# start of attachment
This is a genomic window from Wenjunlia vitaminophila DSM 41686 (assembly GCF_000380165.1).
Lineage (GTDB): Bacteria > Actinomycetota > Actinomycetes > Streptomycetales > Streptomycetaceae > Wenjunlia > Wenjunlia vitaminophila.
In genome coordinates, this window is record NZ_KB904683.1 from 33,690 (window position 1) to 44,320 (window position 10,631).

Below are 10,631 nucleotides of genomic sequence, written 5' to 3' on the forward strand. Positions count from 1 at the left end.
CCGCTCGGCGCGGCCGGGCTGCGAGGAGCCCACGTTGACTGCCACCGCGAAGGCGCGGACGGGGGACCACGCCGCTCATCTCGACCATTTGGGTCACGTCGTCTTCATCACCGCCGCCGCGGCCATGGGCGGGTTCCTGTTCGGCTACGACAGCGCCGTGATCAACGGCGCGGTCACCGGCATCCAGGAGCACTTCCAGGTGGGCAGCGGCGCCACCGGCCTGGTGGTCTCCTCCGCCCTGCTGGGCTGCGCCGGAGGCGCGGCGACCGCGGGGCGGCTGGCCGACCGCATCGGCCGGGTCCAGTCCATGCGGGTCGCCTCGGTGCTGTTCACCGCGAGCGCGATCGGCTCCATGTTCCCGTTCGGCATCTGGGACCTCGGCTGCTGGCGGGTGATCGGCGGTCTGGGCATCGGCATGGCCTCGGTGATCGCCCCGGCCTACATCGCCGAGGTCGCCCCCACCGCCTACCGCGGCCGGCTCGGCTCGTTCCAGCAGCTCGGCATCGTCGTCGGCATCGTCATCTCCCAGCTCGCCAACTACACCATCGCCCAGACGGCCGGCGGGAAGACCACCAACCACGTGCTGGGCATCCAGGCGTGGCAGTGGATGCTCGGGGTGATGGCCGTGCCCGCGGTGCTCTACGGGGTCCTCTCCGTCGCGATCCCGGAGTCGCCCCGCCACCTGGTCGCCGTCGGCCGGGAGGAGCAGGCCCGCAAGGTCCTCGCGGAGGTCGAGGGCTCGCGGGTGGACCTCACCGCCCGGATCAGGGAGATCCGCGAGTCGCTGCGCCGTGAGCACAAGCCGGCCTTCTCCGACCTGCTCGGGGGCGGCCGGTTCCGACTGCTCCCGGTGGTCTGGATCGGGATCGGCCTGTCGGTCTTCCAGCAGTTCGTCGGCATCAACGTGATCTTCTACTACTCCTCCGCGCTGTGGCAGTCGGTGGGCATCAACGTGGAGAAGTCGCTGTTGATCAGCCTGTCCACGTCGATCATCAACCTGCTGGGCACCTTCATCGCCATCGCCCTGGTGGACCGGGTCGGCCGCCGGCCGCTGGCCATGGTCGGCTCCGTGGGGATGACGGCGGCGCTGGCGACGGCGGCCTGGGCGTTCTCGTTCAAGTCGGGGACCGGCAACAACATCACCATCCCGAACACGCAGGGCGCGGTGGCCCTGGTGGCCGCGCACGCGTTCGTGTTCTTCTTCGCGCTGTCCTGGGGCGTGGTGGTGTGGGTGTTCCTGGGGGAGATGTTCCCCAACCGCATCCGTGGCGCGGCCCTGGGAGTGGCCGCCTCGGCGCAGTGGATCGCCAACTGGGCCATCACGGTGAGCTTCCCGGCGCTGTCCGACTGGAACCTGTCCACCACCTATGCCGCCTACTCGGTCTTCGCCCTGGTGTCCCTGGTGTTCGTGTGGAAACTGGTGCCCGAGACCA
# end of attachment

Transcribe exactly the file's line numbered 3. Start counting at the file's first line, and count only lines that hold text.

In genome coordinates, this window is record NZ_KB904683.1 from 33,690 (window position 1) to 44,320 (window position 10,631).